Top Ten Things I Learned From Kickstarting

Huzzah! The Kickstarter for CO-OP: the co-op game funded. It was a success, but it didn’t make a major splash. To be honest, I am very happy that it was any kind of success. I have seen some good kickstarters fail. So, I set my funding goal fairly low and made two plans: barely funding and substantial funding. Barely Funded! Huzzah! Still a success! So, I am executing a plan for a small print run.

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Along the way, I learned some weird/interesting/simple things about the Kickstarter process. For future Kickstarters, here’s a list of some interesting things I encountered along the way when running my Kickstarter.

Honorable Mention lesson:  Have two plans so you can be successful at a small or large level  of funding.  If you are a small publisher like us, it’s nice to have multiple levels of success.  This may not matter if you have a lot of experience or are a big company.

10) You get SPAM in your Kickstarter messages. What? SPAM? I got 10-20 messages from SPAMMERS who wanted to be my social media outreach, (for a nominal free of course). It was directed SPAM (no real estate deals or anything like that), but still SPAM. Hm. I wonder if someone should do a Kickstarter for a product that filters SPAM in the Kickstarter messages?

9) Vote Trading. Many people (5-10?) with active Kickstarters reached out to me: “Hey, if you support my Kickstarter, I’ll support yours”. A different variant of SPAM. In a dark hour, when my funding velocity was negative, I did it. Only once, for a project that looked okay. I felt dirty and never did it again. I am hoping by posting this, maybe I can get some absolution. Sorry.

8) People will Cancel. Oof, the worst feeling in the world is when someone supports your project, then backs out. And it’s their right: Kickstarter has made that one of the options. So, you have to steel yourself for that. It’s easy to say “Yes, I know that can happen”, it’s different when you see it. Recently, I saw a video by Tom Vasel who said this happened to him in the Dice Tower Kickstarters … up to $30,000 in the last bits of the project! (This is one reason Dice Tower is moving to Indie-Gogo: when someone gives you money, it is immediately withdrawn).

7) Reviews and advertising didn’t help that much. I spent $500 on advertising and maybe, maybe got 2 people from that. A lot of my supporters came from people I had personally met and playtested my game, Social Media, friends, and UNPUB testing (Rincon Tucson and San Diego). If I had made it to GenCon, I suspect I would have gotten a lot more support. I just wasn’t ready for GenCon.

I will say this: even though I didn’t get a lot of click-thrus, the reviews and ads gave me some legitimacy. The reviews showed a real game, and the ads showed someone cared/supported my game enough to spend money on it. So, I can’t quantify the “legitimacy”, but I suspect it helped me keep people who came to my site.
6) BoardGameGeek. I should have put my game on BoardGameGeek sooner. I was under the impression that I couldn’t register a game until it was “legitimate” (in Distribution). Not true. Although when I did finally register, we had just funded, so it was clear the game was legitimate at that point. I think I got some more traffic once I was on BGG.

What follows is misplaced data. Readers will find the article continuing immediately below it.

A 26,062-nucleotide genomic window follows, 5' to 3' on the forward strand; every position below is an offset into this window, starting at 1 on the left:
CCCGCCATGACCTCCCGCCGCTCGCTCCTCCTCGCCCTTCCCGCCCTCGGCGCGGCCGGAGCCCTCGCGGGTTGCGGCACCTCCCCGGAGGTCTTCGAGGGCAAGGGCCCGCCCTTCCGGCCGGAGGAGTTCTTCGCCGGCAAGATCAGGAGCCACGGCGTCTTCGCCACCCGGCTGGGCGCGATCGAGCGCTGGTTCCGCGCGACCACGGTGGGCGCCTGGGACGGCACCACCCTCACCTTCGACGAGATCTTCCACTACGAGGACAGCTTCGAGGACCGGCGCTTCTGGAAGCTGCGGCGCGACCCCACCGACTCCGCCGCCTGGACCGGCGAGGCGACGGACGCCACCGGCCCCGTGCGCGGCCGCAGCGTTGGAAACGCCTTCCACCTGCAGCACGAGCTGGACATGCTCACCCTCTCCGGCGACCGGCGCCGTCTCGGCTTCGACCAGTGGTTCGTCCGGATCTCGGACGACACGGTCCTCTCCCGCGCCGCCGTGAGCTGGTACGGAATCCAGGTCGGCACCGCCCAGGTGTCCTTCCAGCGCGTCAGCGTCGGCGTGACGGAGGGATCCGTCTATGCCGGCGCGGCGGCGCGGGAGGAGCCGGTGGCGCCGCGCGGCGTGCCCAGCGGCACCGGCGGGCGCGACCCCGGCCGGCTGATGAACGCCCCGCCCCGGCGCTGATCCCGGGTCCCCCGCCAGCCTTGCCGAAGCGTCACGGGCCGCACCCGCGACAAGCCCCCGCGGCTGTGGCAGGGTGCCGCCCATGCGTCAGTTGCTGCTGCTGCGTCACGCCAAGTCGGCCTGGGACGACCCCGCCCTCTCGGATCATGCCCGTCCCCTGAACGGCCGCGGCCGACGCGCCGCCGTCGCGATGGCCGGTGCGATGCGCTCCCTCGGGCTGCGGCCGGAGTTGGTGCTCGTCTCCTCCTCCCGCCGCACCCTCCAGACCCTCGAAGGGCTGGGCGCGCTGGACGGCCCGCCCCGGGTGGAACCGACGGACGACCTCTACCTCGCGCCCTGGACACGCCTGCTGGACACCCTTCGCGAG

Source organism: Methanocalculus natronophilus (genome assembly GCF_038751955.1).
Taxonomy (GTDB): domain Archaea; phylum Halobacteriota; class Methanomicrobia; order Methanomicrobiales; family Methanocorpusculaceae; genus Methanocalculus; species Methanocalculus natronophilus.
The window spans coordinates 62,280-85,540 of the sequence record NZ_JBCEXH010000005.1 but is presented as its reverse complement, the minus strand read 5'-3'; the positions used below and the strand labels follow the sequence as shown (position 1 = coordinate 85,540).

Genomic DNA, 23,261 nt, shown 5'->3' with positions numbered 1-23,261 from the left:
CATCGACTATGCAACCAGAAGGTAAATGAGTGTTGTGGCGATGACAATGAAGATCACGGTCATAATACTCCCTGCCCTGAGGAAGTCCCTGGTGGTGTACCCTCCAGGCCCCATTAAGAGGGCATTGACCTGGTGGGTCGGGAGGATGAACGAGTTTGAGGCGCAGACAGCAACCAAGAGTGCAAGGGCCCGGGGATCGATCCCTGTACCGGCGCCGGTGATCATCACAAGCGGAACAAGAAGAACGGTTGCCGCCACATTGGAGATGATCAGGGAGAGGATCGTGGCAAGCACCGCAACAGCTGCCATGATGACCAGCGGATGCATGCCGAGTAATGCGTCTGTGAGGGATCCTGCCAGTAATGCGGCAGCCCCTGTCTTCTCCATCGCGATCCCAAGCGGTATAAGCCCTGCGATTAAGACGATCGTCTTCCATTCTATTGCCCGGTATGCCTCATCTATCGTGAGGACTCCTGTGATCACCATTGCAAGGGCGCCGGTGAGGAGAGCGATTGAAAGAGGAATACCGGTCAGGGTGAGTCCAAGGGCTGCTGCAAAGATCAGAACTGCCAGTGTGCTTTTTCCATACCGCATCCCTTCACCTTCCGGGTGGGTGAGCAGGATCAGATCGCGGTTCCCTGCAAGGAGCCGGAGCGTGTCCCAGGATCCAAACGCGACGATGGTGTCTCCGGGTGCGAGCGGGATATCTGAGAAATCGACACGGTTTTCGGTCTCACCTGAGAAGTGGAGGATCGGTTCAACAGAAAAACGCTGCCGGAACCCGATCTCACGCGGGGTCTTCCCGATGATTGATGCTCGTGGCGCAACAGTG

Like the reviews and advertising, being on BGG gave me some more legitimacy.

5) Non-traditional buyers. As hard as it may be to believe in this day and age, not everyone likes Kickstarter and the act of putting Credit Cards on the Internet. I had one customer send me a check and one customer give me cash. So I did the paperwork of creating an accounts for both of them and “funnelling” their money through a credit card.

I am happy they cared enough to want the game, so I was happy to do the paperwork (Internet work?) for them. Make the customer happy.

4) Try to give lots of updates. When I first started, I didn’t want to give too many updates (I don’t want to annoy people with too many messages). The more I looked around at other projects and talked to people, I came to the conclusion that people seem to want those messages. They may not read them all, maybe they’ll just glance at them, but it gives a warm fuzzy. They may even get slightly annoyed, but it shows you care enough to try to reach your backers.

I heard about some projects where the people just disappeared with the money. I don’t want to be that guy. I want people to feel fully engaged, knowing what I am thinking.

So, I am probably more chatty in my updates than I should be, but I want people to feel like they are being kept in the loop.

3) Eye on Shipping. I made my game to fit in the USPS Fixed Rate Small box. On purpose: if I only got the minimal funding, I wanted to be able to ship by myself (if I had made the bigger levels of funding, I would have gone with Naked Shipping).

One really neat product I found was the Scottie Stuffer: it allows me to fit two of my games in the USPS Fixed Rate small padded envelope and still have great protection. For those of my backers who bought two games, that’s how we are able to get them two games for the cheaper price.

2) Feedback is important. It always good to have several friends you trust give you brutally honest advice at every level. I thought I was ready to Kickstart much sooner, but really got some honest feedback that really helped me. At every stage, my friends have helped by by proofreading, pointing out errors, and so on. Try to get as much feedback as you can at every stage: the Kickstarter, the Updates, the Comments, etc.

1) Friends matter. This was my first Kickstarter, and I got a lot of support from non-traditional gamers. Thank you.

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